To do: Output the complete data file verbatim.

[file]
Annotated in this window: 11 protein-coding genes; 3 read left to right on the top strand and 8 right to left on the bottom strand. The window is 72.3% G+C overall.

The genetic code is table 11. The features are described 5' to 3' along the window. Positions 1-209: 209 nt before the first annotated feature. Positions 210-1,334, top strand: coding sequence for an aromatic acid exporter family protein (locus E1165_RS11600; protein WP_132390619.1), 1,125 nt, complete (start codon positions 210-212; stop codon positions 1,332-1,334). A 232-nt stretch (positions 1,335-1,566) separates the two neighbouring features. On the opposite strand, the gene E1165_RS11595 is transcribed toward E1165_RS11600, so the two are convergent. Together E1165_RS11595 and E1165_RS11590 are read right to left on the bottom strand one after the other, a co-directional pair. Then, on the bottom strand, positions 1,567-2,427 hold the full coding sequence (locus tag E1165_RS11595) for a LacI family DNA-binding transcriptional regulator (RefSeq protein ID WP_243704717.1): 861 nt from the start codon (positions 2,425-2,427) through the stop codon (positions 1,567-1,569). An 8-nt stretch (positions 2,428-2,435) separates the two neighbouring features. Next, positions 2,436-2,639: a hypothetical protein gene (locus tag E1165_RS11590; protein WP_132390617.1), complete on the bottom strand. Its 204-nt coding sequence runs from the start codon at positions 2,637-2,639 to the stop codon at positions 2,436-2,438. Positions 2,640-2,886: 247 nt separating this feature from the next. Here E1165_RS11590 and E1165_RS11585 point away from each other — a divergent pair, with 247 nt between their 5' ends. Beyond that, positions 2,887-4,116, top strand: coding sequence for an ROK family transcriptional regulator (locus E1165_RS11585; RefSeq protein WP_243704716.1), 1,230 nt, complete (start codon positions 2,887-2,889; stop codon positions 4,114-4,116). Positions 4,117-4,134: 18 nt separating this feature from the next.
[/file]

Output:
Annotated in this window: 11 protein-coding genes; 3 read left to right on the top strand and 8 right to left on the bottom strand. The window is 72.3% G+C overall.

The genetic code is table 11. The features are described 5' to 3' along the window. Positions 1-209: 209 nt before the first annotated feature. Positions 210-1,334, top strand: coding sequence for an aromatic acid exporter family protein (locus E1165_RS11600; protein WP_132390619.1), 1,125 nt, complete (start codon positions 210-212; stop codon positions 1,332-1,334). A 232-nt stretch (positions 1,335-1,566) separates the two neighbouring features. On the opposite strand, the gene E1165_RS11595 is transcribed toward E1165_RS11600, so the two are convergent. Together E1165_RS11595 and E1165_RS11590 are read right to left on the bottom strand one after the other, a co-directional pair. Then, on the bottom strand, positions 1,567-2,427 hold the full coding sequence (locus tag E1165_RS11595) for a LacI family DNA-binding transcriptional regulator (RefSeq protein ID WP_243704717.1): 861 nt from the start codon (positions 2,425-2,427) through the stop codon (positions 1,567-1,569). An 8-nt stretch (positions 2,428-2,435) separates the two neighbouring features. Next, positions 2,436-2,639: a hypothetical protein gene (locus tag E1165_RS11590; protein WP_132390617.1), complete on the bottom strand. Its 204-nt coding sequence runs from the start codon at positions 2,637-2,639 to the stop codon at positions 2,436-2,438. Positions 2,640-2,886: 247 nt separating this feature from the next. Here E1165_RS11590 and E1165_RS11585 point away from each other — a divergent pair, with 247 nt between their 5' ends. Beyond that, positions 2,887-4,116, top strand: coding sequence for an ROK family transcriptional regulator (locus E1165_RS11585; RefSeq protein WP_243704716.1), 1,230 nt, complete (start codon positions 2,887-2,889; stop codon positions 4,114-4,116). Positions 4,117-4,134: 18 nt separating this feature from the next.